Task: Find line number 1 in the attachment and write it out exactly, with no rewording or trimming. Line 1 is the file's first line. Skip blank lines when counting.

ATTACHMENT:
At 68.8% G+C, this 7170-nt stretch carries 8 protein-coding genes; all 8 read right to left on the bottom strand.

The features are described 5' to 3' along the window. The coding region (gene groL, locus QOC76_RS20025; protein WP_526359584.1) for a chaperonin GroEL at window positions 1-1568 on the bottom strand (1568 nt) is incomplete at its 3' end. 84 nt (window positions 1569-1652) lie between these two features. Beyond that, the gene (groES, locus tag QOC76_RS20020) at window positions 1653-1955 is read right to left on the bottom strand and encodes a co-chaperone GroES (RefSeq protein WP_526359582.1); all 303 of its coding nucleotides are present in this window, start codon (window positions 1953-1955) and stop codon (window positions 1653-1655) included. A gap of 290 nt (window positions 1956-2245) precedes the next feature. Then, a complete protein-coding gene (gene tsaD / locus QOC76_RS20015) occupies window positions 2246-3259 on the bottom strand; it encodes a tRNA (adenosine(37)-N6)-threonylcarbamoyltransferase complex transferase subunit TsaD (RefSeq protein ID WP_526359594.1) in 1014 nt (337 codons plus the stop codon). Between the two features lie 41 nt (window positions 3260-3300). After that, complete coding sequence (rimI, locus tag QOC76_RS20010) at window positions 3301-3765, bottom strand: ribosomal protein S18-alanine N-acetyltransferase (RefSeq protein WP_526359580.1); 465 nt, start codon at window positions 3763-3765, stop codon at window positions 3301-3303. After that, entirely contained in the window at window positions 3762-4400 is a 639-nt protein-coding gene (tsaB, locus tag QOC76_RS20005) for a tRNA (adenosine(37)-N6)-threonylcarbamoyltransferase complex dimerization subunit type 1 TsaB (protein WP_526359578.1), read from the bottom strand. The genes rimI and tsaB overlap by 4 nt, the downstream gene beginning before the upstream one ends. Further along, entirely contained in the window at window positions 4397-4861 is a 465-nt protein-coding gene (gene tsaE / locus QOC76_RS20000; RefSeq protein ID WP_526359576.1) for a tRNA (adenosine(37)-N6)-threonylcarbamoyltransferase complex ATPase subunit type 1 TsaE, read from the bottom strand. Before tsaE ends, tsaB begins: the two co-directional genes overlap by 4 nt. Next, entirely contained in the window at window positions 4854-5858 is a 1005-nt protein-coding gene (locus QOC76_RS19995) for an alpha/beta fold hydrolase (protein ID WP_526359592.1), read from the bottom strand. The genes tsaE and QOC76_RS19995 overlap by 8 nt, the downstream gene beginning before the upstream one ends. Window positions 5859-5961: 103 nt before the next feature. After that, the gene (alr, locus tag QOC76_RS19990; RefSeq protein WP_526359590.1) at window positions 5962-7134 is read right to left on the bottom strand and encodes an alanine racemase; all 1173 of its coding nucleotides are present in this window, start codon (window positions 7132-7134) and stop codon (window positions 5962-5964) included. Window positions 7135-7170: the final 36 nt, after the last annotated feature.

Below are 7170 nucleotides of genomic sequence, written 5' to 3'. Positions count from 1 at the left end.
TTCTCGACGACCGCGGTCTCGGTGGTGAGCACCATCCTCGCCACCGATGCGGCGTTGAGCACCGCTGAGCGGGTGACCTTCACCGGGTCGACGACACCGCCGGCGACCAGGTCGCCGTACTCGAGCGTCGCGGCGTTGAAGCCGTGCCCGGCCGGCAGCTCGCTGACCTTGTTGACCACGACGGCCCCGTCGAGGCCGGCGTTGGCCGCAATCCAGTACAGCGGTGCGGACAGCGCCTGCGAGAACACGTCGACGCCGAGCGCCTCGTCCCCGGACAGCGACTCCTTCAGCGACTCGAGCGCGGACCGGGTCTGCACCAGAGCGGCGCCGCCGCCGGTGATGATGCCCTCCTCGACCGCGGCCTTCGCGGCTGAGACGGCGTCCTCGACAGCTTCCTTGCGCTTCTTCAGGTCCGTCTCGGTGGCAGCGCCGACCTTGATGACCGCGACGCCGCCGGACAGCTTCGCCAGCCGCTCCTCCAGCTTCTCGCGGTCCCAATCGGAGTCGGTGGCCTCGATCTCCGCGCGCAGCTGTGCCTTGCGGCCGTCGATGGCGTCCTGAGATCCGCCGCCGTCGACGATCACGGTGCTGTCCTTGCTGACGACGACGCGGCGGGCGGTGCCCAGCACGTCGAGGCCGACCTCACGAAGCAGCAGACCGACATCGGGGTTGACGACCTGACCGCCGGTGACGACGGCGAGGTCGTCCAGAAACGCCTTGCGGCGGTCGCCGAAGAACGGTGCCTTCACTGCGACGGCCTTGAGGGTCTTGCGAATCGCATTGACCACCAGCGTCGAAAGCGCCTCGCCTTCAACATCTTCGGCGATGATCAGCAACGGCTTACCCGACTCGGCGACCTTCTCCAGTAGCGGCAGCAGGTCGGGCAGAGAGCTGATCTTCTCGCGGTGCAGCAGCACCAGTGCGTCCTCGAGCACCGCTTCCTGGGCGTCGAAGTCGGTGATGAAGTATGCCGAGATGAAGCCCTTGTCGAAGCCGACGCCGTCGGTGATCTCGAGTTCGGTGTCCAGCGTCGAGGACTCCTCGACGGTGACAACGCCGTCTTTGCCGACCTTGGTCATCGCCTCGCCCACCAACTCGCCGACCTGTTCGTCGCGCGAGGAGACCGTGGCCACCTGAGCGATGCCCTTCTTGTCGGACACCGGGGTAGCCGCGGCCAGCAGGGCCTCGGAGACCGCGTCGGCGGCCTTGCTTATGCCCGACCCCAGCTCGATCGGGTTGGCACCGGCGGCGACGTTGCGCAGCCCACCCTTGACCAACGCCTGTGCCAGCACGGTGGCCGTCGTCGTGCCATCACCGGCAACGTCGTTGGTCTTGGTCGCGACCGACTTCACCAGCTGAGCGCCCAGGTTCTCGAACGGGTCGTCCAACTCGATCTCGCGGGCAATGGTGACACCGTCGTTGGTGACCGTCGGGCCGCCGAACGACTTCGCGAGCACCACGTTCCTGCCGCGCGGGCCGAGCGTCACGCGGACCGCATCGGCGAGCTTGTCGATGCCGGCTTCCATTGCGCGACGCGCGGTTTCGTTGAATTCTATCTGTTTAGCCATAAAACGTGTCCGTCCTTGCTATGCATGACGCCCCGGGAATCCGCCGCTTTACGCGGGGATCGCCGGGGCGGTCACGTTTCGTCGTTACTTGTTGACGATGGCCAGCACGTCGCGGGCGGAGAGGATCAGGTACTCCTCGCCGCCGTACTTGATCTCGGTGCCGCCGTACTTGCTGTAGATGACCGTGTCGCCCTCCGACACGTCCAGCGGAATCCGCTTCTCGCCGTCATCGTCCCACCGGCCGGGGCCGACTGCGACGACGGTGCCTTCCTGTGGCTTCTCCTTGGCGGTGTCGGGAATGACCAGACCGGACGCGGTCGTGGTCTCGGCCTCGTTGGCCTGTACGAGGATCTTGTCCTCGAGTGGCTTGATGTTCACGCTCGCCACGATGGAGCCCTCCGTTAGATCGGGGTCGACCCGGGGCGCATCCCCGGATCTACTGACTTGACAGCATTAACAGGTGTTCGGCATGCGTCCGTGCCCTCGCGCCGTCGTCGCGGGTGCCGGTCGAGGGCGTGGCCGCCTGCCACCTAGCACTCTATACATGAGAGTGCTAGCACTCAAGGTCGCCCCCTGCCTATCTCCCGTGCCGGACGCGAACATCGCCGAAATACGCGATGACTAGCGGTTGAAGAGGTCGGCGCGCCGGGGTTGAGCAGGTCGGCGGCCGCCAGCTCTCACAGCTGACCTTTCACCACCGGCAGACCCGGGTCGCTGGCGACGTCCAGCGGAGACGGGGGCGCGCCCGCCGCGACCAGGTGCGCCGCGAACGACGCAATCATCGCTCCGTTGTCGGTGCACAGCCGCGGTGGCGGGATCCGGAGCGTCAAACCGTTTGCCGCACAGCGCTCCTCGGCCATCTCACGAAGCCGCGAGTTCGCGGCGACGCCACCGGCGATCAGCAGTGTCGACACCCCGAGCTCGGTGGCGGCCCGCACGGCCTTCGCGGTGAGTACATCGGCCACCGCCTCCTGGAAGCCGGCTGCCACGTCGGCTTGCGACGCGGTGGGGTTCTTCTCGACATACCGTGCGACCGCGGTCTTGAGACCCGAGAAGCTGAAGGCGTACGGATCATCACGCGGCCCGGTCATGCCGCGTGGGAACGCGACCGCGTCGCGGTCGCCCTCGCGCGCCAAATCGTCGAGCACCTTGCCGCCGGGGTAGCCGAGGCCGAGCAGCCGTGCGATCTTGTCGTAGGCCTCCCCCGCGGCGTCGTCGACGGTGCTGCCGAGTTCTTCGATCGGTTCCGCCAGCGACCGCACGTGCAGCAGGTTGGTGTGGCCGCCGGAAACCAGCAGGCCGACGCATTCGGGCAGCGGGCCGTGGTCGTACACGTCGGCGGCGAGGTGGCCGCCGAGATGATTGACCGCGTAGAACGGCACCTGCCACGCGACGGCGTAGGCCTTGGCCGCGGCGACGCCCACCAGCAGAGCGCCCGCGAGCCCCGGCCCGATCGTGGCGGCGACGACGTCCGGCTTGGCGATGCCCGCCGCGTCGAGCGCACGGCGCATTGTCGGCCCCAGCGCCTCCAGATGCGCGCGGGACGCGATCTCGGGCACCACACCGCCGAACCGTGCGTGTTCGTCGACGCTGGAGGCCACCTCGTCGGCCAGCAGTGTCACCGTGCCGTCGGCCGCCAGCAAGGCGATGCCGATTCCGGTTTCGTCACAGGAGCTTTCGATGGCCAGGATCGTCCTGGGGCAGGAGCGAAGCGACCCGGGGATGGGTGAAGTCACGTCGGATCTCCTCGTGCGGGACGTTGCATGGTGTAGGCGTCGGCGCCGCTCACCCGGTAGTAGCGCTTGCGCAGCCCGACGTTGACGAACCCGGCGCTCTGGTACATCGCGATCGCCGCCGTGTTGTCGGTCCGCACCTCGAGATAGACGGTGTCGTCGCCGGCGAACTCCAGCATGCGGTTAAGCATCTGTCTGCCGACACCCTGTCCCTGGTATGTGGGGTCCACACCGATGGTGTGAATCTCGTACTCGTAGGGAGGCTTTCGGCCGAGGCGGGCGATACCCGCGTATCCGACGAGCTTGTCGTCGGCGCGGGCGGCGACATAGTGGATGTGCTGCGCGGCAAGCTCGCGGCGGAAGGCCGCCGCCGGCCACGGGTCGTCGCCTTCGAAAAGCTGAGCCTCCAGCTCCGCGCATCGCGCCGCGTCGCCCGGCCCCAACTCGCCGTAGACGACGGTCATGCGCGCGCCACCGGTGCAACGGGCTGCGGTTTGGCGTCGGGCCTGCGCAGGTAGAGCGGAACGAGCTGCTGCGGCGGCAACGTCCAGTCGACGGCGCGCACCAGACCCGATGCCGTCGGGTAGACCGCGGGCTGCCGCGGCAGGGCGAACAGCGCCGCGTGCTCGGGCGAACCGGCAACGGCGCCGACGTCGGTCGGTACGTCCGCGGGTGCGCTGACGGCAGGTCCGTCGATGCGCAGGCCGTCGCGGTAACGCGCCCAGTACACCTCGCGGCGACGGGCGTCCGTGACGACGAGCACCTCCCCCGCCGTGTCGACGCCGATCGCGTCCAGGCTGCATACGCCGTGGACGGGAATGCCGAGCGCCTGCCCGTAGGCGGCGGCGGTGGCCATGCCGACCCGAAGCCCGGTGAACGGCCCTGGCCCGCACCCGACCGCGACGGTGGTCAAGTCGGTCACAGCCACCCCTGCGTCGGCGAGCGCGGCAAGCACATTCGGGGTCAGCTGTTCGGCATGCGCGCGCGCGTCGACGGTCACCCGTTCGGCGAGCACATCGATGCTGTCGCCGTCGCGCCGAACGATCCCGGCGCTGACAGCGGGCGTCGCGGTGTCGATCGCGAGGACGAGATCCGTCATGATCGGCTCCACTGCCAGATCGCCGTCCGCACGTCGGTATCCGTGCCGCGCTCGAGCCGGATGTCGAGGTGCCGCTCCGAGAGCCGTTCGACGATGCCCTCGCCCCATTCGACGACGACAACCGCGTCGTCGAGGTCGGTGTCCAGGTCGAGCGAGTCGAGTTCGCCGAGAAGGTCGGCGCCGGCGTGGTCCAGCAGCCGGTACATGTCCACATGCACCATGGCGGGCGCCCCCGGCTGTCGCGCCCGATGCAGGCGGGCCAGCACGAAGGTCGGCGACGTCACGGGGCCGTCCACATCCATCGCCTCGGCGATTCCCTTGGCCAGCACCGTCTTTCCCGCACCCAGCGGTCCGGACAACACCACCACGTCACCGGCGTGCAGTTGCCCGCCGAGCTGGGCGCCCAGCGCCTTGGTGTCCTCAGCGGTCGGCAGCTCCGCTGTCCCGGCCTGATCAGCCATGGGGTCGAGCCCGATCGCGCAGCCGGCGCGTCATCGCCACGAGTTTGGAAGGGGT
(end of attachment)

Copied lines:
At 68.8% G+C, this 7170-nt stretch carries 8 protein-coding genes; all 8 read right to left on the bottom strand.